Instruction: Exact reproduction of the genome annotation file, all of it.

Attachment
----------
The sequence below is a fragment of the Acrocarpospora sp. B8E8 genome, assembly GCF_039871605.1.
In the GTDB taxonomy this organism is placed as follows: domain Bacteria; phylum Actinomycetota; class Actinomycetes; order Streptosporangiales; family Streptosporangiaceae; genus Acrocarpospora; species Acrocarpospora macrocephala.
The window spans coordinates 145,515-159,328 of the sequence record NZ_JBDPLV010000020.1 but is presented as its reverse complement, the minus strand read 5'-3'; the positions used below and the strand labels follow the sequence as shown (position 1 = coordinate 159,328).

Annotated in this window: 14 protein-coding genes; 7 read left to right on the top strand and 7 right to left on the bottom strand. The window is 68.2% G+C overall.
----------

The sequence below is a fragment of the Acrocarpospora sp. B8E8 genome, assembly GCF_039871605.1.
In the GTDB taxonomy this organism is placed as follows: domain Bacteria; phylum Actinomycetota; class Actinomycetes; order Streptosporangiales; family Streptosporangiaceae; genus Acrocarpospora; species Acrocarpospora macrocephala.
The window spans coordinates 145,515-159,328 of the sequence record NZ_JBDPLV010000020.1 but is presented as its reverse complement, the minus strand read 5'-3'; the positions used below and the strand labels follow the sequence as shown (position 1 = coordinate 159,328).

Annotated in this window: 14 protein-coding genes; 7 read left to right on the top strand and 7 right to left on the bottom strand. The window is 68.2% G+C overall.